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Electric power

Difficult switches

by Mike Enskat, Hedrik Meller

In brief

King Mohamed VI. of Morocco with US Secretary of State Hillary Clinton during the presentation of a solar project in Ouarzazate

King Mohamed VI. of Morocco with US Secretary of State Hillary Clinton during the presentation of a solar project in Ouarzazate

In the desert of North Africa, large industrial and political hopes are set on sustainable energy supply, but serious problems still beckon north and south of the Mediterranean.

The Mediterranean Solar Plan of the European Union and countries in the MENA (Middle East/North Africa) region wants 20 gigawatts of renewable energy to be installed by the year 2020. The Desertec Industrial Initiative aims to have 15 % of the European power demand imported from MENA nations by 2050. For that purpose, 50 gigawatts of solar and wind energy are planned. The French syndicate Medgrid (formerly Transgreen) plans to install up to five undersea power lines to move electricity from Africa to Europe.

Any such export vision of any kind will certainly remain utopian as long as North African states do not succeed in drafting their own energy policies to introduce renewable energies on a large scale. The installation of renewable energy does not depend so much on links to the European power grid but on solutions for serving the region’s own needs.

Enormous tasks

Many North African nations have already set themselves ambitious targets: Egypt announced its intention to cover, by 2020, 20 % of its electrical needs by renewable energy. And Morocco intends to have a foothold in renewable energy by 2012 with a 4 to 10 % increase in its energy generation. Annual domestic demand is increasing by about 7 %, so renewable sources are of crucial relevance.

Countries in sub-Saharan Africa want to benefit from the development of solar energy as well. But their situation is totally different. In North Africa, around two million people do not have access to energy, whereas 585 million must do without south of the Sahara. The annual per-capita consumption reflects these extremes. In Algeria it is 800 kWh/p and in Burkina Faso only 20 kWh/p.

Nevertheless, the African Union concluded in its study „Harnessing solar energy of the Sahara desert for electricity generation“ that it would be possible to provide electric power for the entire African continent by 2050 – provided that all countries concerned draft the right policies, so that solar energy from the desert could be used. To meet such high expectations, all parties involved must set the switches for renewable energy over the next ten years.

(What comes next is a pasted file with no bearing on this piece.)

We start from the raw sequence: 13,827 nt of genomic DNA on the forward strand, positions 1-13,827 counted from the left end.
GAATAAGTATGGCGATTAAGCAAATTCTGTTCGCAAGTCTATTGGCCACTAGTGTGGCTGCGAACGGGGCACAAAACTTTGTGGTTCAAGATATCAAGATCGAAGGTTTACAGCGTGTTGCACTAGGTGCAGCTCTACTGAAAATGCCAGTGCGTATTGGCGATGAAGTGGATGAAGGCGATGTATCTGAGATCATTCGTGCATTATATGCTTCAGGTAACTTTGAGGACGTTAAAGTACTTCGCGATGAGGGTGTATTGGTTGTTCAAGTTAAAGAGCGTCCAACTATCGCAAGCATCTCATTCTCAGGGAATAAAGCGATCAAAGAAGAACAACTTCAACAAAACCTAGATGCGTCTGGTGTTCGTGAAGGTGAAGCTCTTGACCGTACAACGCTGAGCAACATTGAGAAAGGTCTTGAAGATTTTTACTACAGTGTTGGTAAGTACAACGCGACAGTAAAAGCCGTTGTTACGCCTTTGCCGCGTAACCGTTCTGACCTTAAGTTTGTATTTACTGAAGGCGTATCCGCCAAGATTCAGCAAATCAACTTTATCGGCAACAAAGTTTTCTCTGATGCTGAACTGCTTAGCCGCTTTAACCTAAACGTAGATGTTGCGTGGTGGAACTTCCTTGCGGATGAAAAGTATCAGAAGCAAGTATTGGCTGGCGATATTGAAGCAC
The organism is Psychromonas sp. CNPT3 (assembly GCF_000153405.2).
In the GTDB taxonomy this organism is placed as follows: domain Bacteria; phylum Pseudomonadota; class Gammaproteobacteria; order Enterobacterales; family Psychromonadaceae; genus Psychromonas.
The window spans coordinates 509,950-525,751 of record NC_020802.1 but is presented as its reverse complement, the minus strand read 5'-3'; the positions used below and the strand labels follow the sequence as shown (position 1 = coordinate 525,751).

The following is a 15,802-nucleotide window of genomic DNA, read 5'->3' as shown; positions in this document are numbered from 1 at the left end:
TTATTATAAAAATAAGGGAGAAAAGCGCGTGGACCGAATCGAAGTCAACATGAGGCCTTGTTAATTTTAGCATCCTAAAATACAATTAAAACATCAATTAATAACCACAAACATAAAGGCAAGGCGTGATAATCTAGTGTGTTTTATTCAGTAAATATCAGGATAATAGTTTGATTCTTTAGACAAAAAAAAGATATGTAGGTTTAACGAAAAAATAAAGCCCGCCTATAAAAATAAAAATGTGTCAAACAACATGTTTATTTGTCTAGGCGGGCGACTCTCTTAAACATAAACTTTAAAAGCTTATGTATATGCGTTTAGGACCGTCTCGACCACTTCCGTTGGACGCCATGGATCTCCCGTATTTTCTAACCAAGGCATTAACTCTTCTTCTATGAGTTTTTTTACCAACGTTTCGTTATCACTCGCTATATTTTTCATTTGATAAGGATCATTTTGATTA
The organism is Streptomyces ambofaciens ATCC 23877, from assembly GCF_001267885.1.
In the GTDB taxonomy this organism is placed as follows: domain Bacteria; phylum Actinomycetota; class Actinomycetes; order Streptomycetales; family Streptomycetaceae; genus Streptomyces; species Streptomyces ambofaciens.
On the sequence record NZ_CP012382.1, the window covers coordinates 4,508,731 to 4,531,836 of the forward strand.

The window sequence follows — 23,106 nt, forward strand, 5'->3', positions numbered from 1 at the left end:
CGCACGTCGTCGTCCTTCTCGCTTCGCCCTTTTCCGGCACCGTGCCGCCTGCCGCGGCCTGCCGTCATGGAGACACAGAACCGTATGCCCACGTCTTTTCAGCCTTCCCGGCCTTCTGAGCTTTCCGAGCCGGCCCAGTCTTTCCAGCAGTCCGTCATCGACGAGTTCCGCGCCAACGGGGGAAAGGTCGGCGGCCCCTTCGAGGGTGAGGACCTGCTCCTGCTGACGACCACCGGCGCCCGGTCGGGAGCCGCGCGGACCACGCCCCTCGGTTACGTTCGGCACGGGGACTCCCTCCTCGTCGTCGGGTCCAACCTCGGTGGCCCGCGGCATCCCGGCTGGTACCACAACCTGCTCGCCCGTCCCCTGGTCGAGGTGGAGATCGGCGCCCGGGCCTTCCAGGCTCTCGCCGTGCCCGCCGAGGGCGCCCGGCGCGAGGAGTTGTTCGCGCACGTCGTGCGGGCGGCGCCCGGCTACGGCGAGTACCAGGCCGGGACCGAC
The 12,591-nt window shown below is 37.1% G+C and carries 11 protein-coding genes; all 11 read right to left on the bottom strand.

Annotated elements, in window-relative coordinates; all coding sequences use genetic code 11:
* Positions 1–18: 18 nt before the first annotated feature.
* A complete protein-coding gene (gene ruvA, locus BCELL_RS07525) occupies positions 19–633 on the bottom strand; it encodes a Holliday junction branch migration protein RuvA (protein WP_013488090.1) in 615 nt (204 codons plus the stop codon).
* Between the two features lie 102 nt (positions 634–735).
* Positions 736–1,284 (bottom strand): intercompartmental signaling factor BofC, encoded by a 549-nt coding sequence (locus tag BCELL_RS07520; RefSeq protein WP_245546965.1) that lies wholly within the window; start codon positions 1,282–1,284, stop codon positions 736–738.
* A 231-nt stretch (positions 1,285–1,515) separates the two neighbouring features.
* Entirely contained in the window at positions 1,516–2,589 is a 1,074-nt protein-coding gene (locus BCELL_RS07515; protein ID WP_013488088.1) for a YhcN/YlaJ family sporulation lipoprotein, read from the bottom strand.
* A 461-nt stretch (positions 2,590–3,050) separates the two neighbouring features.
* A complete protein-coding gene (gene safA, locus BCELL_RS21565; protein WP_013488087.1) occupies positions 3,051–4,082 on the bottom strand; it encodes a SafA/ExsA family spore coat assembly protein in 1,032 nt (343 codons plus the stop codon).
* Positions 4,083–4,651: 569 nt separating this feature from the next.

The European Union and its member nations have to enable the import of green electricity from North African nations. Once they overcome the difficulties, this will be an important kick off for financial and technological transfers that will help North Africa’s utilities to developing sustainable strategies. Article 9 of the EU Directive on the Promotion of the Use of Energy, allows European governments to take renewable energy from developing countries into account for their own renewable-energy targets. To actually do so, however, Europe must expand its power grid dramatically and harmonise its energy markets.

It is just as much up to governments in North Africa to act: they have to establish suitable conditions for a sustainable and self-sufficient energy supply. They need transparent pricing, investment incentives and dependable plans. Pilot schemes like the planned 500-megawatt solar power plant Ouarzazate in Morocco send the right signals. To cope with high investment costs, government agencies are cooperating with financiers, private-sector companies and the international donor community in Ouarzazate.

South of the Sahara, development has so far suffered from poor access to energy and inadequate grids. The donors must help to bring about sustainable energy systems built on local capacities. The competitive advantages of renewable energy must be made evident. To safeguard supply, moreover, more needs to be done in terms of hooking up national grids to one another.

On the way to an effective energy supply in Africa, leaders must be realistic, of course. Conventional energy sources will be in demand for quite some time. The real challenge is to minimise their share in order to boost the use of renewables. That is in the best interest of both continents. The Africa/EU Energy Partnership is a useful framework.

Mike Enskat and Hendrik Meller